Finally, will the tires rub? You'll have to mount them to see.
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Last edited by edjack; 04-30-2015 at 05:47 AM.
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Old 04-30-2015, 06:44 AM
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DennisCooper! DennisCooper! is offline
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Hi AristoPei,

This question and how to find the answers has been posted up multiple thousands of times across all the BMW forums ! You'll need to learn how to jedi master the search button

In short,

For the E39 - front wheels are usually 8.5x19 with an offset range of around ET12-18. Tyre sizing is 245/35/19 but you can get away with 235/35/19. Depending on the offset of the wheel, if you go for a more aggressive choice (lower ET figure) then you 'might' get more chance of scraping/rubbing when the car's body moves up/down when going over road undulations. You can look at different tyres as some have more of a 'rounder' shoulder construction and some are more of a square shoulder construction. This will affect you more if the car is lowered. Also, the higher the offset, the 'closer' the back of the wheel will be to shock absorbers and calipers etc, so be wary of that.

Rear wheels - these are usually 9.5x19 with an offset range of between ET15-30. Tyre sizing is 275/30/19 but you can get away with 265/30/19. Same as above, the more aggressive offset, the more chance of some scrapes/rubs and tyre choice and how much you lower by will be factors.

If you spend a good bit of time learning about tyre sizes, wheel sizes, offsets, lowering etc, you can get some much more aggressive setups which can look absolutely fantastic. It's possible to run 10 inch wide front wheels and 11 to 11.5 inch rears without too much difficulty and you can go 12's with more work etc if you wish. It all depends on the look and aesthetic you wish to go for. You can also use spacers to get the last bit of fitment right if you can't find the wheels in 'exactly' the required offsets.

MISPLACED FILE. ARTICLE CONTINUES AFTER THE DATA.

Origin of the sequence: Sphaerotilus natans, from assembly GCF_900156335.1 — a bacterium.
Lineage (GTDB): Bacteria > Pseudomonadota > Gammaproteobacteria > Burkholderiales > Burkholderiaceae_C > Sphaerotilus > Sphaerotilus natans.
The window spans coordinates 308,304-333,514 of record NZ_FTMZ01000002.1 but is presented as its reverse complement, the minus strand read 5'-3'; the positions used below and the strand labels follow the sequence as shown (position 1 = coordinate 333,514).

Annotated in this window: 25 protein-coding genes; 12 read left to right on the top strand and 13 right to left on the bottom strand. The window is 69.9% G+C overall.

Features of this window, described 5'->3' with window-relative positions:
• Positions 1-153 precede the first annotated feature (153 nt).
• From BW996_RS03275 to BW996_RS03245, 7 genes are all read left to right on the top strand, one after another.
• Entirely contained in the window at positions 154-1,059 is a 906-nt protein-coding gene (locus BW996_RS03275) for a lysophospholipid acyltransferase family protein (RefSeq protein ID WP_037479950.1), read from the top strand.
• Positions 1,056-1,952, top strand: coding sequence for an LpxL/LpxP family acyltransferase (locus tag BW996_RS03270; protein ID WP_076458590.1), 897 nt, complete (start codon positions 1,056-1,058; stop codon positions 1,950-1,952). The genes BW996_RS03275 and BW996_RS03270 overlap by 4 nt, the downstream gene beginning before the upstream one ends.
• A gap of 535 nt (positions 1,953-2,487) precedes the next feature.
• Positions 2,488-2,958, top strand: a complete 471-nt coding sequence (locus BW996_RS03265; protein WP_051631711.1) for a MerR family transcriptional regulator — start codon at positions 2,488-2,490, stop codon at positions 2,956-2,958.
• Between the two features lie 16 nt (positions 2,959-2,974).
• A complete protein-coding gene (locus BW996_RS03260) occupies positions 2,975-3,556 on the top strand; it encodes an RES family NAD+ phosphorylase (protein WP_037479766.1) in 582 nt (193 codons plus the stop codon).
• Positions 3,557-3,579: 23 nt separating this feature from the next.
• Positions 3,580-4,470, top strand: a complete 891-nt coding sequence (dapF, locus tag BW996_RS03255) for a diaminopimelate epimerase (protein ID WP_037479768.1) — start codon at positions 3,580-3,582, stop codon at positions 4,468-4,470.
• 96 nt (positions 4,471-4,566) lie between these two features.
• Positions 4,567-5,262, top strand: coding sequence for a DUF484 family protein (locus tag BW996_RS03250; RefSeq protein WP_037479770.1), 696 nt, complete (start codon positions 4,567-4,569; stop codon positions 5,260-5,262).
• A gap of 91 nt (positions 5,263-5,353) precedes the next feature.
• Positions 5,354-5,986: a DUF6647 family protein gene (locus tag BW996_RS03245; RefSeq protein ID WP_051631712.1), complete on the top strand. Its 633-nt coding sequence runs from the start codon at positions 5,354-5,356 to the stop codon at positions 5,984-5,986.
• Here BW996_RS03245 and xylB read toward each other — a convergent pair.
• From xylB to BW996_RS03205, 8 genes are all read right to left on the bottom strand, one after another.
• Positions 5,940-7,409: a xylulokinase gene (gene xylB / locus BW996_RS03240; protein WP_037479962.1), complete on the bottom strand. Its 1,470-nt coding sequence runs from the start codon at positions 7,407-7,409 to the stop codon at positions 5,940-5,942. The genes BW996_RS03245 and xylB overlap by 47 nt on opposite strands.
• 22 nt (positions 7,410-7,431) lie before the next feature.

The E39 has a specific 74.1mm centre bore size. Lots of questions (thousands of times!) are when people will ask if the much more common on other BMW's 72.56 mm CB wheels will fit on an E39 as they've seen a set. You can, but it's extra expense by either having the centre bore machined out to 74.1 mm or by using hubcentric adapters or spacers. Many aftermarket high quality wheels will have a larger centre bore - up to 82mm sometimes, so they'll need a hubcrentric ring in order to bring the CB to 74.1mm.

Lastly, many many companies will say the same as you got above. The reason is that the 'oem' configurations are all they know of and about due to it being from the 'oem' manufacturer being asked about. They cover themselves by telling you that so that if you 'really wanted' them to fit/do work on your car away from manufacturers specs and something went wrong, you wouldn't hold them liable. If you look at the reputable, high quality aftermarket specialists who've tested and certified products which are bigger/different to oem specs, then that's absolutely fine.

I hope you've found some excellent looking wheels!

Cheers, Dennis!
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Old 04-30-2015, 11:34 AM
edjack edjack is online now